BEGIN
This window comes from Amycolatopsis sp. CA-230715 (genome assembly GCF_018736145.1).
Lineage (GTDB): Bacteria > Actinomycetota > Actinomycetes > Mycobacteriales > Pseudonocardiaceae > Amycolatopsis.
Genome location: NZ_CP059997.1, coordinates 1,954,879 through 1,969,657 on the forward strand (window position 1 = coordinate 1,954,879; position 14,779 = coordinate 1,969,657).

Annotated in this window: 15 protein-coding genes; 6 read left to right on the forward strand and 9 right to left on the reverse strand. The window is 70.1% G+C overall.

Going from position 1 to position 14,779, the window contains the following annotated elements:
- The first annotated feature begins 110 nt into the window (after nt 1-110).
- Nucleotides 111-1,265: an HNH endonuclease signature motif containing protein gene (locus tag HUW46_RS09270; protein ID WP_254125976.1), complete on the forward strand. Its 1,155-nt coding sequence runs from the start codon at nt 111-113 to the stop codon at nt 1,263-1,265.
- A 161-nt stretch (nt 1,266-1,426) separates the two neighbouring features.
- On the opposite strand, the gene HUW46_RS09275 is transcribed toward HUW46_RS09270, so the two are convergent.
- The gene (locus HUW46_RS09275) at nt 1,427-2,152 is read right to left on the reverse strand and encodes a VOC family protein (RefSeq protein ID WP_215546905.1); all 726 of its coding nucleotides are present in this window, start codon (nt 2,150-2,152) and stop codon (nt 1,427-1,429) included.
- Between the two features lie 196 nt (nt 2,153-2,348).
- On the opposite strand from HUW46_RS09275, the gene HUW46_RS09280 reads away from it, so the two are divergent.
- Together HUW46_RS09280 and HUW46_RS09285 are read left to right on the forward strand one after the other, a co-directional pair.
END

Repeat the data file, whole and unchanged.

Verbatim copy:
This window comes from Amycolatopsis sp. CA-230715 (genome assembly GCF_018736145.1).
Lineage (GTDB): Bacteria > Actinomycetota > Actinomycetes > Mycobacteriales > Pseudonocardiaceae > Amycolatopsis.
Genome location: NZ_CP059997.1, coordinates 1,954,879 through 1,969,657 on the forward strand (window position 1 = coordinate 1,954,879; position 14,779 = coordinate 1,969,657).

Annotated in this window: 15 protein-coding genes; 6 read left to right on the forward strand and 9 right to left on the reverse strand. The window is 70.1% G+C overall.

Going from position 1 to position 14,779, the window contains the following annotated elements:
- The first annotated feature begins 110 nt into the window (after nt 1-110).
- Nucleotides 111-1,265: an HNH endonuclease signature motif containing protein gene (locus tag HUW46_RS09270; protein ID WP_254125976.1), complete on the forward strand. Its 1,155-nt coding sequence runs from the start codon at nt 111-113 to the stop codon at nt 1,263-1,265.
- A 161-nt stretch (nt 1,266-1,426) separates the two neighbouring features.
- On the opposite strand, the gene HUW46_RS09275 is transcribed toward HUW46_RS09270, so the two are convergent.
- The gene (locus HUW46_RS09275) at nt 1,427-2,152 is read right to left on the reverse strand and encodes a VOC family protein (RefSeq protein ID WP_215546905.1); all 726 of its coding nucleotides are present in this window, start codon (nt 2,150-2,152) and stop codon (nt 1,427-1,429) included.
- Between the two features lie 196 nt (nt 2,153-2,348).
- On the opposite strand from HUW46_RS09275, the gene HUW46_RS09280 reads away from it, so the two are divergent.
- Together HUW46_RS09280 and HUW46_RS09285 are read left to right on the forward strand one after the other, a co-directional pair.